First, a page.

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State Legislative DP Notes

There are legislative happenings in Alabama, Florida, Mississippi, and Iowa on the death penalty.

In Florida, it seems that they are barrelling down the road to a single-juror veto law, and nobody is even raising the alternative of a true unanimity law.  Why the state's prosecutors are not up in arms about this just baffles me.

Seriously, folks, do you really want a system where a hard-core opponent of the death penalty can lie on Witherspoon-Witt voir dire to get on the jury, cross his arms in deliberation and just say "no, no, no, no matter what," and impose his will over the judgment of the other 11 jurors?  That is what you will get if this train isn't stopped. 

Require unanimity one way or the other or at least a majority for a life verdict, and otherwise declare a mistrial and retry the penalty phase with a new jury.

The Alabama Senate voted 30-1 to end judicial overrides of jury penalty verdicts in capital cases.  Brian Lyman has this story for the Montgomery Advertiser.  SB16 provides that it is not retroactive.  It deletes the word "advisory" before "verdict" and requires the judge to sentence according to the verdict

Existing law says that a jury can return a death verdict by a vote of 10 jurors or a life imprisonment verdict by a majority vote.  If neither of those thresholds is met (i.e., between 6-6 and 9-3), "the trial court may declare a mistrial of the sentence hearing."  That's fine except for the "may."  Could a judge allow a minority of jurors to prevail over the majority by declining to declare a mistrial?  Perhaps readers familiar with how things actually work in Alabama can enlighten us.
I have generally been in favor of "true unanimity" laws, requiring the jury to be unanimous one way or the other, just like in the guilt phase.  Even so, if the prosecution gets a majority voting against it on the first attempt, it is probably better to hang it up at that point.

The parallel House bill, HB 32, would require a unanimous vote for death.

In Mississippi, the Senate Judiciary Committee dropped the firing squad from a methods-of-execution bill passed by the House.  Willie Inman has this story for Fox News.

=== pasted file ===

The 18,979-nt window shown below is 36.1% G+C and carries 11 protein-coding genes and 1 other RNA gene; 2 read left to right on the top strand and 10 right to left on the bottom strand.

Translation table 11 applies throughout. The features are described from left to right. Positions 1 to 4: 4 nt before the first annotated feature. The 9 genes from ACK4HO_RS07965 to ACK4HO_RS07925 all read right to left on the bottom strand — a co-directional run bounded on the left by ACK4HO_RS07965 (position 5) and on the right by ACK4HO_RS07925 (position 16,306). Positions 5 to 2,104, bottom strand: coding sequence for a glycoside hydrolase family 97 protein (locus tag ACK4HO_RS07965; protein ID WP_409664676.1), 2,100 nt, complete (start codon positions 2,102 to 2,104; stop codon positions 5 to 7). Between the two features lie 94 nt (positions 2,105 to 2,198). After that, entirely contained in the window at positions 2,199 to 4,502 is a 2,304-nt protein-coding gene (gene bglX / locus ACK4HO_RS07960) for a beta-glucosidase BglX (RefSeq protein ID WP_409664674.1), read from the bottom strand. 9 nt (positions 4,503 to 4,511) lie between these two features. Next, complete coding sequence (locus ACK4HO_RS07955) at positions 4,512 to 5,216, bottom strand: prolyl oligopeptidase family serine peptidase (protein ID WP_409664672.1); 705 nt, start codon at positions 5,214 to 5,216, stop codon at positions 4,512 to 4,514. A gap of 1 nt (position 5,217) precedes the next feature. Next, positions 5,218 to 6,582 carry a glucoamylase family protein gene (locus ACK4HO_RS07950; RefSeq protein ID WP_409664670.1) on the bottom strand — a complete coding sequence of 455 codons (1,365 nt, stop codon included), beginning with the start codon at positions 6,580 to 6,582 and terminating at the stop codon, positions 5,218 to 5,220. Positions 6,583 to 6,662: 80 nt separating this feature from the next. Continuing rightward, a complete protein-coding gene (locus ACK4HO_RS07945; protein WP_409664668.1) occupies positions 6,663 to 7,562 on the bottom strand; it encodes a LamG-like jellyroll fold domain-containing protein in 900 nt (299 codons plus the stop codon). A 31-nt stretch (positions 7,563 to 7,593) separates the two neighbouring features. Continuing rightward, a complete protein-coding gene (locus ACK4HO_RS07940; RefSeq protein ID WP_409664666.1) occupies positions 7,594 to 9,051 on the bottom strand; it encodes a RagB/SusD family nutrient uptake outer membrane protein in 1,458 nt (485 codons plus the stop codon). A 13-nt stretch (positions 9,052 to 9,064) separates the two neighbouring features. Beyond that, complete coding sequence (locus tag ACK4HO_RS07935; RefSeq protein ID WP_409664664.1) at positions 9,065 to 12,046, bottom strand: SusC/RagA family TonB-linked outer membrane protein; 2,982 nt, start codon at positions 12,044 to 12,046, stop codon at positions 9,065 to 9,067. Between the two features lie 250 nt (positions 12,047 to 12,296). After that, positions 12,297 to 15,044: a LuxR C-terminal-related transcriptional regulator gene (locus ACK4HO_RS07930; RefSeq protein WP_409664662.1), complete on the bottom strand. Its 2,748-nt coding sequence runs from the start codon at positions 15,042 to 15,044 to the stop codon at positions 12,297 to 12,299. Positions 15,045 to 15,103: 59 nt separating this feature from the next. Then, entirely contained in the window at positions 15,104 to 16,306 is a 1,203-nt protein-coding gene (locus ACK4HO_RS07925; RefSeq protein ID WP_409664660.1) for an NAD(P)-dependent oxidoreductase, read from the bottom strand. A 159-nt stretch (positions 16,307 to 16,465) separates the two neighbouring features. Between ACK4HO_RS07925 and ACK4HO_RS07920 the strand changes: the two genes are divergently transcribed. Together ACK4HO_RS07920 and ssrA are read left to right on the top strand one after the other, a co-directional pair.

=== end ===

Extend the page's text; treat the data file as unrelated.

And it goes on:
As it passed the House, HB 638 provided a list of executions methods, with each one to be used if the ones before  are "held unconstitutional ... or are otherwise unavailable":

1.  Lethal injection, specifying the old three-drug protocol.
2.  Nitrogen hypoxia.
3.  Firing squad.
4.  Electrocution.

I agree with dropping the firing squad.  There is a reason that death penalty opponents such as Deborah Denno favor it.  Painful or not, the grisliness of it will help them turn public opinion against the death penalty.

I also suggest they get cracking and make sure the nitrogen alternative is operational.  You can bet your bottom dollar that murderers will sue saying that the obsolete three-drug protocol is unconstitutional given the availability of the single-drug protocol, and if we succeed in making thiopental or pentobarbital available, that argument has some chance of success.  But nitrogen is better still, and maybe Mississippi will be the state that demonstrates it.

In Iowa, Rod Boshart reports for Quad City Times:

More than a half century after Iowa's death penalty ended, a group of Senate Republicans wants to allow capital punishment in cases in which an adult kidnaps, rapes and murders a minor.

Senate File 335 would restore capital punishment in Iowa for the first time since 1965 by establishing a two-pronged process in which a jury or judge could convict a perpetrator of committing multiple Class A offenses and separately make a decision whether to execute the offender by lethal injection.

Past attempts at restoration have failed, but Iowa has shifted conservative in recent years, and just in this last election it moved into the "full Republican control" category.

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